Monday, November 1, 2010

More Evidence on the Inequality Front

David stockman was Budget Director for Ronald Reagan. On 60 Minutes last night he took both Republicans and Democrats to task for saying that somehow taxes can be reduced on anybody without disturbing our current pattern of spending. He was particularly on point when he talked about a one-time 15% surtax on the wealthiest Americans. On the surface that sounds a little unfair until you hear the facts about the growth in wealth of the top five percent of American households.

"In 1985, the top five percent of the households, wealthiest five percent, had net worth of $8 trillion, which is a lot. Today, after serial bubble after serial bubble, the top five percent have net worth of $40 trillion," he explained. "The top five percent have gained more wealth than the whole human race had created prior to 1980."

In other words, the taxing and deregulation policies over the last 30 years have generated tremendous wealth for the wealthiest Americans while leaving the rest of the population to struggling with stagnating wages and massive debt. This tremendous wealth was not generated because the top five percent were smarter or harder working that the rest. It was generated because the top five percent convinced the rest of the population to reduce taxes on the rich, treat capital gains differently than earned income, deregulate, i.e., get government regulators out of the way of financial speculation and mismanagement.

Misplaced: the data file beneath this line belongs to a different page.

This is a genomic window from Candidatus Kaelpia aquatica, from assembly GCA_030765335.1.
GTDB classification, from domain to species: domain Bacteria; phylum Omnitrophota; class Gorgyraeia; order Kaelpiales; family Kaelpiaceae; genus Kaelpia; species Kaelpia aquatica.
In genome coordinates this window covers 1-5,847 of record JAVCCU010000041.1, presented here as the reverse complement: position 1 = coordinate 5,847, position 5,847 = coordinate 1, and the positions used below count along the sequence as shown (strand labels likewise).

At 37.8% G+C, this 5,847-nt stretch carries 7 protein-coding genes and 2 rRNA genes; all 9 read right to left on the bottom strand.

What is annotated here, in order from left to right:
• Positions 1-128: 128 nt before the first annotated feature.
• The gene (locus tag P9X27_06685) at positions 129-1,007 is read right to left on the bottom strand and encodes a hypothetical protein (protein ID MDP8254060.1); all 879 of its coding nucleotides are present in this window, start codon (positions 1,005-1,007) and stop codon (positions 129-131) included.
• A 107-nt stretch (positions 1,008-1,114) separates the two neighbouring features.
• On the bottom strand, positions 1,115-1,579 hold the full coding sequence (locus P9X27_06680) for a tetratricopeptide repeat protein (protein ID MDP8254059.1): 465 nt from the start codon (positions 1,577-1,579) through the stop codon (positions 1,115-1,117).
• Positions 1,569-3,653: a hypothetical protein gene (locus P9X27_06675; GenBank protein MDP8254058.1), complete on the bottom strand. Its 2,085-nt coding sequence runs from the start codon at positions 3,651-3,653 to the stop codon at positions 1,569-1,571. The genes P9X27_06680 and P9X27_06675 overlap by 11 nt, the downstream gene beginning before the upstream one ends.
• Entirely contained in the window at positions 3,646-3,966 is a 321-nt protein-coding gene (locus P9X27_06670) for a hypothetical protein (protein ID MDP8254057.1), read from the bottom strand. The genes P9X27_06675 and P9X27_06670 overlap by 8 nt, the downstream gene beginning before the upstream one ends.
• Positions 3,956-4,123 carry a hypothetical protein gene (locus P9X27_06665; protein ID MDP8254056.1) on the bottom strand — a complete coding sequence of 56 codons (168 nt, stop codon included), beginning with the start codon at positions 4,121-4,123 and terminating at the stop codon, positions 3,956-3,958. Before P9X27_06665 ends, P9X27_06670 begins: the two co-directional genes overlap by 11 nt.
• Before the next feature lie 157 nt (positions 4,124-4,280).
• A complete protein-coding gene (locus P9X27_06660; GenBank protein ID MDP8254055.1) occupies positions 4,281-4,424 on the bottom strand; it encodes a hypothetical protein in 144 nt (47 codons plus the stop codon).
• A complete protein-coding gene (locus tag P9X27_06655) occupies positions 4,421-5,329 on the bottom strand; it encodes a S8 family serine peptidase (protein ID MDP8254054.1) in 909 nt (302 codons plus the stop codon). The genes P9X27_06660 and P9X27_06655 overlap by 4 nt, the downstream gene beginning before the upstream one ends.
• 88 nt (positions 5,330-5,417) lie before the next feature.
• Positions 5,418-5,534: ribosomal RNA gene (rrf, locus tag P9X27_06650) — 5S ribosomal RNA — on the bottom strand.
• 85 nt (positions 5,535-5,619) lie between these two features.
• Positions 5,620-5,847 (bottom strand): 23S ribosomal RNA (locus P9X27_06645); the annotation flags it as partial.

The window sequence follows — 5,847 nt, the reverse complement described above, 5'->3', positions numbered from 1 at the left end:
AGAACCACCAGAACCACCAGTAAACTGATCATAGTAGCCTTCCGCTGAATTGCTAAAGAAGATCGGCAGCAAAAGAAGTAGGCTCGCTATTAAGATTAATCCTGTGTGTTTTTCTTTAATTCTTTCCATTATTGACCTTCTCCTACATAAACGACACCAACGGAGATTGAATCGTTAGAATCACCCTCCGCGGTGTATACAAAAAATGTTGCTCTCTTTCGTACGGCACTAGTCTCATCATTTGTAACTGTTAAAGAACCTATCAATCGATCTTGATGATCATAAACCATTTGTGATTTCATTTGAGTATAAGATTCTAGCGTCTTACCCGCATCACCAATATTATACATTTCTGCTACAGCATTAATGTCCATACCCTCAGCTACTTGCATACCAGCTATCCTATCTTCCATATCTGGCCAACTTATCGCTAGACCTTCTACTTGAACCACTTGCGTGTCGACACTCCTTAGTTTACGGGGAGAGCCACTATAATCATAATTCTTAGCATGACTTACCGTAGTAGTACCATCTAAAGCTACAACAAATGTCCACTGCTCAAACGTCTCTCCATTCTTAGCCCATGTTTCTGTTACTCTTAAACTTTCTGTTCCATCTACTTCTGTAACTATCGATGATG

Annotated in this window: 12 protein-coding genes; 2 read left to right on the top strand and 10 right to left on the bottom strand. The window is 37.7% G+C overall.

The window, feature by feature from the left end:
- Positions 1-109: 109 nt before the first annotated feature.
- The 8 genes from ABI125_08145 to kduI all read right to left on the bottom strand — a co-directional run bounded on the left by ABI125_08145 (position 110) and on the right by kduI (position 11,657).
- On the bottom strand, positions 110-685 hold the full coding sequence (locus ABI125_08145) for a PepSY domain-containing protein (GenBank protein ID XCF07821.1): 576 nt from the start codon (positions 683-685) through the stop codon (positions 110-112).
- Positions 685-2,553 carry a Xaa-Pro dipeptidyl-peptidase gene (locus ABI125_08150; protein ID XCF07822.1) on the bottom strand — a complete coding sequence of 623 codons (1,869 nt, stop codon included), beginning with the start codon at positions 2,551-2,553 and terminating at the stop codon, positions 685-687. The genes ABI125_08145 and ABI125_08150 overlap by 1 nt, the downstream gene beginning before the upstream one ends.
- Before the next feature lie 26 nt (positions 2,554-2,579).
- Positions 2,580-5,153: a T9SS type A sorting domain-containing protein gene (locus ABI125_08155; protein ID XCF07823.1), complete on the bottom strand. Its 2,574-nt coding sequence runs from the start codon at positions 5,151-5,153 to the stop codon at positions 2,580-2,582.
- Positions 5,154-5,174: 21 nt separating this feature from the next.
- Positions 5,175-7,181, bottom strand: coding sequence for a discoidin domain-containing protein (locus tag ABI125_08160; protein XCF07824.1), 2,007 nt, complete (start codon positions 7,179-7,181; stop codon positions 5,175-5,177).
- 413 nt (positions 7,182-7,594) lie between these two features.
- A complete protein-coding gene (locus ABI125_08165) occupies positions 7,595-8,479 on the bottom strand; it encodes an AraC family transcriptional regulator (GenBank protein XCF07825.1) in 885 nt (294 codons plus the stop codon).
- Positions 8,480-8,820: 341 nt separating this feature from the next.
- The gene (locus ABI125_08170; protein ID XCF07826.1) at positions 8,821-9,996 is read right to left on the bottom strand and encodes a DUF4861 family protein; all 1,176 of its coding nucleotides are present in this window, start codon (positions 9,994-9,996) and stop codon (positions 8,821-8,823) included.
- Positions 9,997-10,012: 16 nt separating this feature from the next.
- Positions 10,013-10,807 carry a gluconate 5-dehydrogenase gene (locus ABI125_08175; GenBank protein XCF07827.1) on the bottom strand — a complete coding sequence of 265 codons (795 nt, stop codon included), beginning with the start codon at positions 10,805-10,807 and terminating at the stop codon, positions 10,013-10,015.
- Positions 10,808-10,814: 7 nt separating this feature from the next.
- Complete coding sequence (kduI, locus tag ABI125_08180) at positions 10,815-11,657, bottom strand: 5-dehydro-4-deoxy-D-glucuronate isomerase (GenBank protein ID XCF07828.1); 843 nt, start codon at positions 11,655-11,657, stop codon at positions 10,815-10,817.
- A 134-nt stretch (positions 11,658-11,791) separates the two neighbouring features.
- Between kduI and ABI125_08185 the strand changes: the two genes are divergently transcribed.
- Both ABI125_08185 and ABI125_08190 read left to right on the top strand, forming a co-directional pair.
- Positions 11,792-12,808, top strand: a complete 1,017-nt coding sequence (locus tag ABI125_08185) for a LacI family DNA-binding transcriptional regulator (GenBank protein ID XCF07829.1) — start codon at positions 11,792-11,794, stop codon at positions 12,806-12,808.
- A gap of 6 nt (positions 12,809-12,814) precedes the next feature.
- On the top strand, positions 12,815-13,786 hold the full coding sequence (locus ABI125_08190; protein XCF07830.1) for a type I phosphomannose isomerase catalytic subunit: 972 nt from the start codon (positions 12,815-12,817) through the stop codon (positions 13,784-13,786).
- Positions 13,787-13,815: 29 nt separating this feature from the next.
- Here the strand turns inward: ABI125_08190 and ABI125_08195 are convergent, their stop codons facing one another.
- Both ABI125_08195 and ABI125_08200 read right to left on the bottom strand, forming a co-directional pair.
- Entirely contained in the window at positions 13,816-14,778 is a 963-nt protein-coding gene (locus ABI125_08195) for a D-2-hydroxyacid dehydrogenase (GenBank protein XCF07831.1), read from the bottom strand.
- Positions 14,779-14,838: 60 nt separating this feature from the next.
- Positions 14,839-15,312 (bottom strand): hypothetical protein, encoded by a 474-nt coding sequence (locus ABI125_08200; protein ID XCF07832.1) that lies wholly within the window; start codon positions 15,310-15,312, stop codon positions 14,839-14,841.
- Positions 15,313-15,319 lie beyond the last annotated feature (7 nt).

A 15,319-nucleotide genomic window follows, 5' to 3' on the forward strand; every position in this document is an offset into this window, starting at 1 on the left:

Whatever happens in the 2010 elections, the U.S. economy has an inherent inequality that must be dealt with. A return to past policies will only worsen this fundamental problem and continue to build the wealth of the top five percent while the rest of us languish. Eventually that top five percent might come to the realization that they cannot continue to build wealth if the rest of us cannot buy goods and services and thus increase demand. Of course, they could simply ignore that and look to foreign markets for their easy money.

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